What are Hydroponic Vegetables?

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  • Written By: Kaitlyn N. Watkins
  • Edited By: Jenn Walker
  • Last Modified Date: 19 May 2020
  • Copyright Protected:
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While the taste and nutritional value of fresh vegetables is appealing, buying them from a store can be expensive and freshness is often compromised. Many people are turning to growing their own fruits and vegetables at home for a huge cost savings and the reward of straight-from-the-garden freshness. An alternative to the traditional outdoor garden plot is hydroponic gardening, a popular choice of urban gardeners and large-scale laboratory operations. Hydroponic vegetables are the product of an indoor system that uses nutrient solutions, artificial lighting, and water pumps to achieve optimum growing and harvesting conditions.

Traditional planting methods involve planting vegetables in nutrient-rich soil, which must be watered and have ample access to sunlight. In hydroponic gardening, plants are situated in a neutral material such as rock wool, clay balls, or vermiculite, and they are positioned above a nutrient solution that is specifically formulated for the nutritional needs of the plant. A pump system delivers water and nutrients directly to the roots of the plant, and artificial lights provide light and warmth around the clock, regardless of the season.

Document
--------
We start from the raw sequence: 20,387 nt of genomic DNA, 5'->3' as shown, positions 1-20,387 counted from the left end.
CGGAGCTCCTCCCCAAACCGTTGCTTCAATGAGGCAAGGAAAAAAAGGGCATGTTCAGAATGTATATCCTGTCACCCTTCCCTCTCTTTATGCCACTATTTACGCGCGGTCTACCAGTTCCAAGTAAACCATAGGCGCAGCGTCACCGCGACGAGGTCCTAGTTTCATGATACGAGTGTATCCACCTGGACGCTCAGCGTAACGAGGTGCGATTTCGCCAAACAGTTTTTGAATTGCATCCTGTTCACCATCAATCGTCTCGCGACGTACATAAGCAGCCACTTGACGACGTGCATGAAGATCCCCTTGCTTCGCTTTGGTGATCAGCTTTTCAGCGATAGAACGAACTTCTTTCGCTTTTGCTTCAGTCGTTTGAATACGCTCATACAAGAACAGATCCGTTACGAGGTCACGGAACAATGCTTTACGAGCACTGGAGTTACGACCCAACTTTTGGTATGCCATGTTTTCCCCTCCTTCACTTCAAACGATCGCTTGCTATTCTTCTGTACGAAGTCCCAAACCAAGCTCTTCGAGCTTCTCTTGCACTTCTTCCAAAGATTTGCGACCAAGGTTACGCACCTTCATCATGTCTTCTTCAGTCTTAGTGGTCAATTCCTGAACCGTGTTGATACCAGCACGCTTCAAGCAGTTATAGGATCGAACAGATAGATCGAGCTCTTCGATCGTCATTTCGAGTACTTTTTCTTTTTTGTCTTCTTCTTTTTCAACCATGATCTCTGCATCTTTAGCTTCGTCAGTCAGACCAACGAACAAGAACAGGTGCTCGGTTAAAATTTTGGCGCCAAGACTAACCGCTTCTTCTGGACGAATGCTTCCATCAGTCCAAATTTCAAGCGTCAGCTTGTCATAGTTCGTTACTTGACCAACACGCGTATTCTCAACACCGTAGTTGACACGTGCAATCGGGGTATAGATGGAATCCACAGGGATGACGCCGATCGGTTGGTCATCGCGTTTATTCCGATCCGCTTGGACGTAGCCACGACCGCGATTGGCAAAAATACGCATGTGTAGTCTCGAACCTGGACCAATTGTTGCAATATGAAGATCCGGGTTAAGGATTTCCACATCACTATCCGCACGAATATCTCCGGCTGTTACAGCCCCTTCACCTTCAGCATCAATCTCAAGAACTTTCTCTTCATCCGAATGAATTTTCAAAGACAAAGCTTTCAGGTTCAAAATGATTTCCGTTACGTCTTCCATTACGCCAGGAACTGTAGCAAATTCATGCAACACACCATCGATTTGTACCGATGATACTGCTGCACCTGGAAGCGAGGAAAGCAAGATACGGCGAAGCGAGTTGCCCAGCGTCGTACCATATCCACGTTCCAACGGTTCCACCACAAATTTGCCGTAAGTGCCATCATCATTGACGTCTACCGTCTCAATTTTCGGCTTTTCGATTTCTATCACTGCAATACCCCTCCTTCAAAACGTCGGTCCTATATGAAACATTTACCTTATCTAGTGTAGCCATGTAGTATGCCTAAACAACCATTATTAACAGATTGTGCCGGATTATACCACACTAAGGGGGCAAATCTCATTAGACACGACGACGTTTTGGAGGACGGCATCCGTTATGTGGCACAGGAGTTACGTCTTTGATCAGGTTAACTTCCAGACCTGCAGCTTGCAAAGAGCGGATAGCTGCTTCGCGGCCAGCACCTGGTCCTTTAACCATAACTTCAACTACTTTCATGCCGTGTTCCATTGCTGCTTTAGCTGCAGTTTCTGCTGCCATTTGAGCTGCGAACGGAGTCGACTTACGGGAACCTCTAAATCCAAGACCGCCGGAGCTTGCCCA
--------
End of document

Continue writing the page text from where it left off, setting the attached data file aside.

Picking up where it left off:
The advantages of hydroponic vegetables over traditionally grown vegetables generally involve the maximum efficiency of the method. Hydroponic vegetables have been argued to be of higher nutritional quality because they are fed the specific nutrients needed by the individual plant, instead of being grown in potentially deficient soils. Pesticides and weeding are not needed because hydroponic systems are not vulnerable to outside invaders the way outdoor gardens are. While seasons and weather dictate the success of outdoor gardens, hydroponic vegetables can be grown year-round indoors, thanks to a constant water supply and light source. There is also the added benefit that plants stay a manageable size because roots do not need to spread out to find water and nutrients, which also can make them produce greater yields.

There are disadvantages, however, to growing hydroponic vegetables. In order to power the water pumps and lighting, electricity must be constantly available, which can be expensive. There is also a learning curve involved in determining the nutrient and lighting requirements of certain plants in order to properly imitate nature with a hydroponic system. Different hydroponic vegetables will need separate nutrient solutions, which may require separate setups, and some plants will require a period of dormancy, which naturally occurs in the autumn and winter months. Automated timers might be necessary to ensure the system is watered and lit correctly, and a power outage could prove fatal to the entire crop.


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